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$3 billion price tag for Wichita projects stuns council

  • The Wichita Eagle
  • Published Tuesday, May 6, 2014, at 8:48 p.m.
  • Updated Tuesday, July 15, 2014, at 6:15 p.m.



Would you support a city sales tax increase of one quarter of a cent if the revenue went toward job creation?

Wichita’s tab

Jobs – $90 million

Quality of life – $680 million

• New convention and performing arts space: $450 million to $600 million

• Complete ballpark renovation: $49 million

• Watson Park: $3.3 million

• Dunbar Theater: $4.9 million

• Downtown library: $30 million

Transit – $2.9 million to $14.8 million

Homelessness – $546,000 to $10 million

Source: City of Wichita White Papers

The tab for jobs, quality-of-life improvements, transit and helping the homeless was so large on Tuesday that several Wichita City Council members slumped in their seats.

And the bills are still rolling in.

If you want more high-paying jobs, convention and performing arts space, a better bus system and a room for every homeless person in Wichita, the price for that ends up just north of $800 million, City Manager Robert Layton and staff members said in the first four of eight reports on key issues before the city.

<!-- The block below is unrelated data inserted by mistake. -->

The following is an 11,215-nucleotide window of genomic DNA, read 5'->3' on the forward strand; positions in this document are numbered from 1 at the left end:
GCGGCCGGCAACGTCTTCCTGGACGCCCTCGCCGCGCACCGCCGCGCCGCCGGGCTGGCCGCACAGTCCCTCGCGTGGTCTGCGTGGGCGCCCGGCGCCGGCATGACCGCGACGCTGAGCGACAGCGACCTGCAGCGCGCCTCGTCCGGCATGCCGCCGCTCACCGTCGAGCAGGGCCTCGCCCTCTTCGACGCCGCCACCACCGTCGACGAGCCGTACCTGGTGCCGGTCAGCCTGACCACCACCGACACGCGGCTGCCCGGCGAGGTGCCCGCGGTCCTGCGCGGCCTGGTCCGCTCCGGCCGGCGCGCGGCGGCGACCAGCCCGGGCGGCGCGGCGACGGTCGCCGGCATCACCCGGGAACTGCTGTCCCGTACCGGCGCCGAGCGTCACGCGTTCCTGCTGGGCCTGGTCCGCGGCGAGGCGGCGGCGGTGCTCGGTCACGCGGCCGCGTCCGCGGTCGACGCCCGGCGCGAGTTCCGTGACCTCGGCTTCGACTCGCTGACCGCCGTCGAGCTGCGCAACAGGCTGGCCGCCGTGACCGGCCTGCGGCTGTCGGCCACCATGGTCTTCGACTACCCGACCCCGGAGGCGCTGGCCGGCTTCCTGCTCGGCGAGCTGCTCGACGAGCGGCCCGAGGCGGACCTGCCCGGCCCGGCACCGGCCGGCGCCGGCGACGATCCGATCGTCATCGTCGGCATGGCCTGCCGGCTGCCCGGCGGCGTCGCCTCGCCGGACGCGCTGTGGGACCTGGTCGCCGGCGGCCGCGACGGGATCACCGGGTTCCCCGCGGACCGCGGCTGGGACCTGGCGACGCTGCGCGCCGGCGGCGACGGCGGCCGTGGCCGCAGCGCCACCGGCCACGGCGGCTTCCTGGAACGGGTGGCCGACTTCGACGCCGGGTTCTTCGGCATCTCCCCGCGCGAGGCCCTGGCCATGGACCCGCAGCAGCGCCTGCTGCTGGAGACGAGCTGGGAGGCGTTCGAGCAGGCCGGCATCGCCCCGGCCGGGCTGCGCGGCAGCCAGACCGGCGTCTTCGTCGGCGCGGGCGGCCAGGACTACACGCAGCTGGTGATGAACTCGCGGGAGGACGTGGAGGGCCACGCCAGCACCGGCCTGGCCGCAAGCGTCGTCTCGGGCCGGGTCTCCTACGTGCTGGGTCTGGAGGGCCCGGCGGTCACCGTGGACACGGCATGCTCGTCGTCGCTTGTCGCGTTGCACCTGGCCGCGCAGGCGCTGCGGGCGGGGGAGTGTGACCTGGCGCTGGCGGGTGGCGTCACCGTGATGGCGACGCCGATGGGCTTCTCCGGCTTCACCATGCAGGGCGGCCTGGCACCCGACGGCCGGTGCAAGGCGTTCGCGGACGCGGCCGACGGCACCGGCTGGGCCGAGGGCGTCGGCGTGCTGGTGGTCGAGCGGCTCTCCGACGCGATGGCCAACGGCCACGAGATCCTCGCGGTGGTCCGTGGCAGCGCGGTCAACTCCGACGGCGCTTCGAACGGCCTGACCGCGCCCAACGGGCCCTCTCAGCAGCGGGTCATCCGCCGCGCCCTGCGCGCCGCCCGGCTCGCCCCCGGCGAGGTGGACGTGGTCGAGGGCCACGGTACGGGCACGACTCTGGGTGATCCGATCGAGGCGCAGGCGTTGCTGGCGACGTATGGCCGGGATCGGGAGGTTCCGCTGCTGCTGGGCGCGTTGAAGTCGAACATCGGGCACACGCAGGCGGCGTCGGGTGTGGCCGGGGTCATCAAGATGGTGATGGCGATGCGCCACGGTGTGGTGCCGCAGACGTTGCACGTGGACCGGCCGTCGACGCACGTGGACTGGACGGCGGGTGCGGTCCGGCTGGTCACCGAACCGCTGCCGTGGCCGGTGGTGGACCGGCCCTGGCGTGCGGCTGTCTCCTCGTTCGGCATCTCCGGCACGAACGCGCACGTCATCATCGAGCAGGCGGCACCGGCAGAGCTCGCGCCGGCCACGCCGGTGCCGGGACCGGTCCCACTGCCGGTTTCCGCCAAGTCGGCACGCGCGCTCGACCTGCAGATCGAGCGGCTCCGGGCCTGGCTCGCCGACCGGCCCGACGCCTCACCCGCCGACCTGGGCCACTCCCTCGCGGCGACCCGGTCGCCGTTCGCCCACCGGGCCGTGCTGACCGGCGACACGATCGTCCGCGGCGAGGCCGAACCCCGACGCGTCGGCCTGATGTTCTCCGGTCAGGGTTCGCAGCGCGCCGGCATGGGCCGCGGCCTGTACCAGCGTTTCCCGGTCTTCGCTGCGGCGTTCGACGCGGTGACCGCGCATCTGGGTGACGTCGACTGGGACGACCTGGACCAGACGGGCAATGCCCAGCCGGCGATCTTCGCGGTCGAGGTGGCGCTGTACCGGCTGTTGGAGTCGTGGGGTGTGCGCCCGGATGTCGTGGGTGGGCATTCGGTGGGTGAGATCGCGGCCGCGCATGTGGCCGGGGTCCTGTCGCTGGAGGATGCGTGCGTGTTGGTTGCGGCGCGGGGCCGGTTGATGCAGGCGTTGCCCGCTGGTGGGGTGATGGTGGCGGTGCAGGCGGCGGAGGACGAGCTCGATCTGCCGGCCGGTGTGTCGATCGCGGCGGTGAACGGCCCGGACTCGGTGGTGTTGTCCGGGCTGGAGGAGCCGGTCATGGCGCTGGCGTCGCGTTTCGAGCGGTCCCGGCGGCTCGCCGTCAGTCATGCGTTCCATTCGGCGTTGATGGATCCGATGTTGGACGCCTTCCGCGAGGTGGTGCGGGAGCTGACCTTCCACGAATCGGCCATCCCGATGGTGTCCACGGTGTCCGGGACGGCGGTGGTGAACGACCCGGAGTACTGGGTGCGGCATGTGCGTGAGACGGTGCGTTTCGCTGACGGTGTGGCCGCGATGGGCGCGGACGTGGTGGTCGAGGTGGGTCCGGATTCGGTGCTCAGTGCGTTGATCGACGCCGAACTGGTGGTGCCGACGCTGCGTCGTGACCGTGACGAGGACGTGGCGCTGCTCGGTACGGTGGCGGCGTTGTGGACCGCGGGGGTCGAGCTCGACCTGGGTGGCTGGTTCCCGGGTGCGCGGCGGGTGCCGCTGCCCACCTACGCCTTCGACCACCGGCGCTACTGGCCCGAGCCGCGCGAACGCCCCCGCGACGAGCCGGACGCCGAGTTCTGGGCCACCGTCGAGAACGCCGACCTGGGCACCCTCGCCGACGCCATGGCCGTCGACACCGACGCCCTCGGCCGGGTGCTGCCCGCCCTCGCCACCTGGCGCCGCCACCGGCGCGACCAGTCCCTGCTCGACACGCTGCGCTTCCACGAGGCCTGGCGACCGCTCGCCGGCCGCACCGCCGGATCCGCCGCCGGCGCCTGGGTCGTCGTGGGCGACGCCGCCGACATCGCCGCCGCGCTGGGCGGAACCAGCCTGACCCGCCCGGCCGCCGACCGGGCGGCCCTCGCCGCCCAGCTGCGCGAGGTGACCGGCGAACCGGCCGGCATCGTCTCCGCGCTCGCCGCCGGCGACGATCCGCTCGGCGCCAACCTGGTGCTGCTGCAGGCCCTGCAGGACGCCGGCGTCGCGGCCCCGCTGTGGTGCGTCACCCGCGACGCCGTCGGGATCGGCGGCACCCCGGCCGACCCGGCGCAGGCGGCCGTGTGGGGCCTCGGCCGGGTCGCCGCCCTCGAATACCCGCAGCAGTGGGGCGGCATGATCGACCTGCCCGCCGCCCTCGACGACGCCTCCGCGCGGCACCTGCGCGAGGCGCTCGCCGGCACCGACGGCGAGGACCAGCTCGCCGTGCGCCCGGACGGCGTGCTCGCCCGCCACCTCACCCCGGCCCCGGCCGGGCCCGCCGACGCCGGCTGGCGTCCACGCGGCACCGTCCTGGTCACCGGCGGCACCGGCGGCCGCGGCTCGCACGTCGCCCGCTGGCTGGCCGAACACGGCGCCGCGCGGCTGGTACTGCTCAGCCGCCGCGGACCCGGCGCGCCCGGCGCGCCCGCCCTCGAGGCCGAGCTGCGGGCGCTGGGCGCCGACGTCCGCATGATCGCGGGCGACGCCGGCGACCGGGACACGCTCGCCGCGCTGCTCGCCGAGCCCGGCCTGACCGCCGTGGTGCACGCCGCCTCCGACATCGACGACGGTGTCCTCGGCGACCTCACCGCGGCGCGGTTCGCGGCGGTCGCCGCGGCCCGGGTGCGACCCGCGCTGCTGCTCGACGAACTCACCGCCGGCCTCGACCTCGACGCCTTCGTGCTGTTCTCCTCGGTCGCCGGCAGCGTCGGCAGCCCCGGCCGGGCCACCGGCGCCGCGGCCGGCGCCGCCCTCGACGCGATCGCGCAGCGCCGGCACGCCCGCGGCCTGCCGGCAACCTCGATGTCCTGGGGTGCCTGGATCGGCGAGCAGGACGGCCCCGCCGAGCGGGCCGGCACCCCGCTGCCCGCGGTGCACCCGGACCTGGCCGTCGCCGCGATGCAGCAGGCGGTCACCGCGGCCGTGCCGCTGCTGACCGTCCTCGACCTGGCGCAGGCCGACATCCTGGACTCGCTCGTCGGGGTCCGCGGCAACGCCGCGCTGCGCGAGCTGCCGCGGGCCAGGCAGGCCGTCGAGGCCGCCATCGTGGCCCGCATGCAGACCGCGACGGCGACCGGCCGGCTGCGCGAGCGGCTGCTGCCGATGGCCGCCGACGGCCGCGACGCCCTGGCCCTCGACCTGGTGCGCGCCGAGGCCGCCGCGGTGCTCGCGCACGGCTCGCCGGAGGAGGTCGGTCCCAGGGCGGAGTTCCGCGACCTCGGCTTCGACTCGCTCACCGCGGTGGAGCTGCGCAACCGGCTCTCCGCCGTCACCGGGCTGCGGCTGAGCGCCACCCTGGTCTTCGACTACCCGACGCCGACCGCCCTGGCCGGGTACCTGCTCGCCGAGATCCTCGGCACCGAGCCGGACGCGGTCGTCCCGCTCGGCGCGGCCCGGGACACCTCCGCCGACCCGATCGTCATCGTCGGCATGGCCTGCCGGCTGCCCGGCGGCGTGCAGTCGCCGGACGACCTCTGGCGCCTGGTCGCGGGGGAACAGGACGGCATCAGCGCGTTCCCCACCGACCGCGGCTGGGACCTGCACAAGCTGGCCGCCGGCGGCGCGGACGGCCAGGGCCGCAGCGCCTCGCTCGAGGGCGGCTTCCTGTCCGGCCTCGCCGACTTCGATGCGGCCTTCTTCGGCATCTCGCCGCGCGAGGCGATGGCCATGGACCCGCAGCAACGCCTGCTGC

And none of that takes into account the nine-figure cost of a new water source, to be rolled out next week.

Factor in deferred maintenance on the city’s sewer and water systems, estimated at $2.1 billion by Mayor Carl Brewer a year ago, and Wichita needs almost $3 billion worth of work – and that’s without a new water source.

“You can write a check for this,” Layton observed wryly from the lectern as council members went mute, sagging in their seats.

Greater Wichita Economic Development Coalition officials made their pitch for a $90 million economic development war chest, to be compiled over five years – presumably from a quarter-cent of a prospective 1-cent sales tax increase that the council may take to the voters this fall.

And Wichita Transit could save itself with a tenth of that cent, raising $7 million a year to stabilize funding and even expand some services around the region.

The other two projects Layton discussed on Tuesday – quality-of-life issues and providing help to the homeless – are potentially so large that they couldn’t be accomplished without private investment, he said.


Development coalition chairman Gary Schmitt of Intrust Bank told council members that Wichita has to decide whether it wants to compete for the jobs it has and the jobs it might land.

Wichita has lost a third of its aviation workforce since 2008 and 31,000 jobs in total.

“We’ve got a lot of the pieces of the puzzle already, especially our skilled workforce,” said Schmitt.

The city needs a closing fund, he said, to use for incentives to compete with other Kansas cities and surrounding states.

And in an apparent hat tip to Americans for Prosperity officials, who sat in the back of the room, Schmitt acknowledged the context of those incentives.

“The ‘I’ word, the one word you don’t say out loud: incentives,” he said. “Nobody likes to pay incentives.”